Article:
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How to use Orange Brick to Build an Ultramodern Home?

Orange brick – a house of 190 m2 in the style of constructivism from the architectural bureau Joris Verhoeven Architectuur

Orange brick is a traditional and common material in homebuilding. The architectural bureau Joris Verhoeven Architectuur showed what a modern minimalist constructivism-style house from this classic building material can be. The facility is located in the city of Valre (Netherlands). It is a country villa of 190 sq.m.

From the photo of the house made of orange bricks, it is clear that it emphasizes straightness, conciseness and rationality. But not only these features made the mansion unlike traditional brick European buildings. Let’s consider them in more detail.

asymmetric orange brick house shape

Brick cottages are quite common in the Netherlands. Brick in itself does not stand out in the architecture of most European countries. But due to the original, asymmetric shape of the house, canopies and overhanging floors, the building looks fashionable, presentable and attracts attention against the background of traditional European buildings.

Architects managed to distinguish the villa from the total mass due to the unusual shape of the house, observing the style of constructivism. The canopy over the glass roof terrace has become a futuristic element. Due to it, the object turns into a beautiful ultramodern country house, despite the fact that it is built from the material used in Europe for centuries.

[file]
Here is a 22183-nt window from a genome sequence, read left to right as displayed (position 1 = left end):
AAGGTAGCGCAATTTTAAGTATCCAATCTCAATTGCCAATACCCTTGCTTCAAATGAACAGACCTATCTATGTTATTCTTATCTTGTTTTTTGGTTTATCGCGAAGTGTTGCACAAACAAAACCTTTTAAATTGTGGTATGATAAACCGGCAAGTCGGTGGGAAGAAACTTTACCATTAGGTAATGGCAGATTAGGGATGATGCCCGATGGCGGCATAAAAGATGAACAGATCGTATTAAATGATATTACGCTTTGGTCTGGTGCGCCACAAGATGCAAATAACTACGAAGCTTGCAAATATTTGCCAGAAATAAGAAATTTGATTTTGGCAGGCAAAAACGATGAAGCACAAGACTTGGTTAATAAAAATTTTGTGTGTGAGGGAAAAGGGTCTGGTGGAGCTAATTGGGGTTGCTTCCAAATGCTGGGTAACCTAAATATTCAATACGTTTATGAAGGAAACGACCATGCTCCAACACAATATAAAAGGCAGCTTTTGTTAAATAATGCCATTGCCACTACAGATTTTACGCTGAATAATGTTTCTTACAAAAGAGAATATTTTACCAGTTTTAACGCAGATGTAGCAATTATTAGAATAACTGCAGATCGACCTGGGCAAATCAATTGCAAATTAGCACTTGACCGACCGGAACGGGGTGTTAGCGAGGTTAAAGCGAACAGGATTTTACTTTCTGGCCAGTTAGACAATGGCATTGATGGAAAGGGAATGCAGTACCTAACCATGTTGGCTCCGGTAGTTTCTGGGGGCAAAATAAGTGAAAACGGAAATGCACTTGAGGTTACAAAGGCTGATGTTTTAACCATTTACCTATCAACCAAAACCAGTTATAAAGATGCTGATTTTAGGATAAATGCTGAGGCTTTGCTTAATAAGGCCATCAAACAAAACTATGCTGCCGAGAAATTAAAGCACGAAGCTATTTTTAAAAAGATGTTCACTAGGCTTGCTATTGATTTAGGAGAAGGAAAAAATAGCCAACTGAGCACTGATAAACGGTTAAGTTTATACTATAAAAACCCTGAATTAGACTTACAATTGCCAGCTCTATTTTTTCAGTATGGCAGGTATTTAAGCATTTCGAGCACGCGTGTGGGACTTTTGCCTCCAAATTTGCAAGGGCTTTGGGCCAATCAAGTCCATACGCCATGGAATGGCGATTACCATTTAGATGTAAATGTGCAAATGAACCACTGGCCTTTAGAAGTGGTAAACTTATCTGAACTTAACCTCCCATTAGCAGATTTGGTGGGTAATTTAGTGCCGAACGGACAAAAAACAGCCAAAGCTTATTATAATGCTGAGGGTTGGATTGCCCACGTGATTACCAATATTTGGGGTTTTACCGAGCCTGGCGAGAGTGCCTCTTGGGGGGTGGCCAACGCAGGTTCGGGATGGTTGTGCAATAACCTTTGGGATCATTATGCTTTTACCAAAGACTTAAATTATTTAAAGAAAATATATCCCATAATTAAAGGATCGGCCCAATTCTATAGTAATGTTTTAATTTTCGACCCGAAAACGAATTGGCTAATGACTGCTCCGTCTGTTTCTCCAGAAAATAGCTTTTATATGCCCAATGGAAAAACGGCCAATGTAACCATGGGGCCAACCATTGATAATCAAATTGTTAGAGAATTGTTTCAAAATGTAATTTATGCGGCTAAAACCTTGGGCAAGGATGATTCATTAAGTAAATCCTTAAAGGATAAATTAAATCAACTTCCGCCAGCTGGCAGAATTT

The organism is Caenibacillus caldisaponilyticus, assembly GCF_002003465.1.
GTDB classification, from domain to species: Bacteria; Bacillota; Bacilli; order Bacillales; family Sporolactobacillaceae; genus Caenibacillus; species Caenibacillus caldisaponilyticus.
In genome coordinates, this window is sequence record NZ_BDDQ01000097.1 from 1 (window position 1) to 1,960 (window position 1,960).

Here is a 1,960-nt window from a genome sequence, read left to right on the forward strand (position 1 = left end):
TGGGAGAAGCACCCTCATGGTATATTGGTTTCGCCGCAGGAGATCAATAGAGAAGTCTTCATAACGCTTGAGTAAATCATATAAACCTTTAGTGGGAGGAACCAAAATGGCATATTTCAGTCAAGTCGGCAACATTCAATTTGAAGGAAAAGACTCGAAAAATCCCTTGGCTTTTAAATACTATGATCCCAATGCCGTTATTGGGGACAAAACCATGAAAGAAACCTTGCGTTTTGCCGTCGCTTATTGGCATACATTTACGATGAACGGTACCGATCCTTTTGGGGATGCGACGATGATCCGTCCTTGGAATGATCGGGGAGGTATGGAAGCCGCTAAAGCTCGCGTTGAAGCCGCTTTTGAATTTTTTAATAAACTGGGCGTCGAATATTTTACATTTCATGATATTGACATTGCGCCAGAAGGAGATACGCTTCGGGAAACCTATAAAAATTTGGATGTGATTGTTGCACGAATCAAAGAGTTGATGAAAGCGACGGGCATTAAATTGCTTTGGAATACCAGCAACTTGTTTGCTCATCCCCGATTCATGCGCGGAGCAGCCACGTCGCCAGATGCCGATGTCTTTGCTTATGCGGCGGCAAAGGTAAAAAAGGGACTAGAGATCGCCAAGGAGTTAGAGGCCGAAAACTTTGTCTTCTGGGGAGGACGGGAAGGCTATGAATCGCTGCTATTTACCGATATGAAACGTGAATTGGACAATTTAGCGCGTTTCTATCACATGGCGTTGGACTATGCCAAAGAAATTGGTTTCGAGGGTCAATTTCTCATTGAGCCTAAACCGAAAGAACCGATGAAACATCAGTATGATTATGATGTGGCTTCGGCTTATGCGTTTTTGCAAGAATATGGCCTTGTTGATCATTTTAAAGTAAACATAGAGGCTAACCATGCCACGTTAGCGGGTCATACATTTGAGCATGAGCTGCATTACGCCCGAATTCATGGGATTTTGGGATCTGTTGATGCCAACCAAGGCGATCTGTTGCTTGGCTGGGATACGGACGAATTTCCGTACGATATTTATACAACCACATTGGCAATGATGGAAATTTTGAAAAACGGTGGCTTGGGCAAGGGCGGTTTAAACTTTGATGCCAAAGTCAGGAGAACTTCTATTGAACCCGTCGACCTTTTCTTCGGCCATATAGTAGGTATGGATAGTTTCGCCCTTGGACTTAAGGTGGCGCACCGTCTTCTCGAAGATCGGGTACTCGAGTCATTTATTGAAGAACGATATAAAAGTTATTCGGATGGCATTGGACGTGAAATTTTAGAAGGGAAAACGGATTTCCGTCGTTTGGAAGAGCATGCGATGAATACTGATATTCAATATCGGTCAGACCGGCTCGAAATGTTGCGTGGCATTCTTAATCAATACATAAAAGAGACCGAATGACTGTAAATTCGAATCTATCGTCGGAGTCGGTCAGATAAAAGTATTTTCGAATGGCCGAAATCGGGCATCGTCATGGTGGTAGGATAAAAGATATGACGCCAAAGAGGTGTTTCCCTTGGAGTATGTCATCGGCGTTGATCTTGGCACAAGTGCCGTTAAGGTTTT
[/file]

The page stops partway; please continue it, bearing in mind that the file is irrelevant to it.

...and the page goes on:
panoramic glazing and open living space

Another modern feature of the orange brick villa is the panoramic glazing from the terrace. The integration of external and internal space is a trend in housing construction. Another terrace is provided on the second floor.

This technique made the space open, spacious and comfortable. Inserts made of wood helped to isolate the building from the total mass. The object traces the game of massiveness and lightness. Massive parts of the house ensure its privacy, and light – openness from the courtyard.

zero power consumption

The rectangular building has a flat roof. It was made exploitable, placed on top of solar panels. Electricity from them is enough for a complete autonomous electrification of the facility.

Also, the roof is equipped with a cooling system. Thanks to the raised edges of the roof, the technology is hidden from view and does not spoil the appearance of the building.

details of a long Belgian orange brick

In the minimalist exterior of the house there is practically no decor. They managed to add some spectacularity due to the non-standard use of bricks. The decoration of the house was directly the building material. The visor above the front door was made of masonry. The house number was made in the form of a bas-relief of slightly recessed bricks.

Due to all these features, the cottage is striking and stands out from the general brick urban development. When using traditional building materials, they deviated from the usual standards. Open terraces, a large area of glazing, a minimum of decor and a maximum of rationality. Designed by Joris Verhoeven Architectuur, the orange-brick country house reflects contemporary architectural trends.

Architects Joris Verhoeven Architectuur
PhotoJohn van Groenedaal